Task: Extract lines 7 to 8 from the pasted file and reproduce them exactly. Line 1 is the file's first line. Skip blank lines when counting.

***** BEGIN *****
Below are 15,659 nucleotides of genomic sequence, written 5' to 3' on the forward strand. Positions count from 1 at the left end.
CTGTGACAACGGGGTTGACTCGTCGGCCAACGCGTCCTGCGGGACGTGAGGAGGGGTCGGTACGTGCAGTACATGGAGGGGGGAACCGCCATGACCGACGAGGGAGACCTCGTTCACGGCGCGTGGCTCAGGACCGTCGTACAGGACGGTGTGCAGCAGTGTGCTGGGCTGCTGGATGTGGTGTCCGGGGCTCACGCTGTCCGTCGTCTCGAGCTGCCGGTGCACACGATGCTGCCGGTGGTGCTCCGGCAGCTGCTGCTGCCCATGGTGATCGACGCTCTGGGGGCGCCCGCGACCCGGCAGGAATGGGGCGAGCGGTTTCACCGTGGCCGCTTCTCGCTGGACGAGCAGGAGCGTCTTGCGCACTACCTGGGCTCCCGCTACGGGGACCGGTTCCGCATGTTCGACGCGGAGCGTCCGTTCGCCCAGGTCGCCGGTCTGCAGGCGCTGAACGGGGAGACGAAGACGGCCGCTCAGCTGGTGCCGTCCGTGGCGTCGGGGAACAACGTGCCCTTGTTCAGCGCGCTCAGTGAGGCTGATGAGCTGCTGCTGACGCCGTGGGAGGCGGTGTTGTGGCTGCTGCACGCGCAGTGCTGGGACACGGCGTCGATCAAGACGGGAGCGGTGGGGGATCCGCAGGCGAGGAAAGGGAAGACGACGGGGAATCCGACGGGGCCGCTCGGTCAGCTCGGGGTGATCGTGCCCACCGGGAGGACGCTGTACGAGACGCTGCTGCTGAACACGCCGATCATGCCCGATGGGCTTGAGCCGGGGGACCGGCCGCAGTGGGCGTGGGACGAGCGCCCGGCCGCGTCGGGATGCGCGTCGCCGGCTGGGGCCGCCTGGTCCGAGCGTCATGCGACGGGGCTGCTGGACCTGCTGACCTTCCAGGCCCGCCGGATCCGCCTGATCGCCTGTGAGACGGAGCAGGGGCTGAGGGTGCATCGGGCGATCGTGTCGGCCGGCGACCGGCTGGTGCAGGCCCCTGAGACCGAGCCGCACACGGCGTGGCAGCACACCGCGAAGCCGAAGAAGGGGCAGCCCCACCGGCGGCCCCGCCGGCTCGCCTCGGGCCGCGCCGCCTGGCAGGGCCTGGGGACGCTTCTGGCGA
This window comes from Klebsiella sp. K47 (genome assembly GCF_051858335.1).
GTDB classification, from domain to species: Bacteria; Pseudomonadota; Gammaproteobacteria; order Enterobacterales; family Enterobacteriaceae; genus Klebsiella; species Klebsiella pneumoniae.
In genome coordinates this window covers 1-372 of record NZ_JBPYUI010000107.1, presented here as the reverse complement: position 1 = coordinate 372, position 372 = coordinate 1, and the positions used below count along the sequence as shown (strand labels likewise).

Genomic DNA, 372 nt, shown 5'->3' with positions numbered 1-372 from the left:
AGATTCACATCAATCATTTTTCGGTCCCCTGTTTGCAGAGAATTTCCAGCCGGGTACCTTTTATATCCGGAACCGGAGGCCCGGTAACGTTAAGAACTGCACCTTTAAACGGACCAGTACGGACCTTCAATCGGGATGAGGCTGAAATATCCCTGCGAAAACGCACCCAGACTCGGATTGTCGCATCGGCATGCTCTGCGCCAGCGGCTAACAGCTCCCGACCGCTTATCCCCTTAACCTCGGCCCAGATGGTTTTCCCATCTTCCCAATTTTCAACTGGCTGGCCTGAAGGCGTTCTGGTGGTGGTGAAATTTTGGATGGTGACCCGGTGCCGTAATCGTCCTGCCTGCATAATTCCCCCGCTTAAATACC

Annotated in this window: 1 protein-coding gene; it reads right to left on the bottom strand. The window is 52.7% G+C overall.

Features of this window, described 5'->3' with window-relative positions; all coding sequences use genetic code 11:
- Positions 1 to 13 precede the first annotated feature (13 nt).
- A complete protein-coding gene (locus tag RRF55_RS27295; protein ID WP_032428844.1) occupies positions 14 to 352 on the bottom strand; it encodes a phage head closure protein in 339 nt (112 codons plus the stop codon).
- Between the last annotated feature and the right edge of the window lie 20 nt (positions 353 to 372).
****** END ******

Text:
AGATTCACATCAATCATTTTTCGGTCCCCTGTTTGCAGAGAATTTCCAGCCGGGTACCTTTTATATCCGGAACCGGAGGCCCGGTAACGTTAAGAACTGCACCTTTAAACGGACCAGTACGGACCTTCAATCGGGATGAGGCTGAAATATCCCTGCGAAAACGCACCCAGACTCGGATTGTCGCATCGGCATGCTCTGCGCCAGCGGCTAACAGCTCCCGACCGCTTATCCCCTTAACCTCGGCCCAGATGGTTTTCCCATCTTCCCAATTTTCAACTGGCTGGCCTGAAGGCGTTCTGGTGGTGGTGAAATTTTGGATGGTGACCCGGTGCCGTAATCGTCCTGCCTGCATAATTCCCCCGCTTAAATACC

Annotated in this window: 1 protein-coding gene; it reads right to left on the bottom strand. The window is 52.7% G+C overall.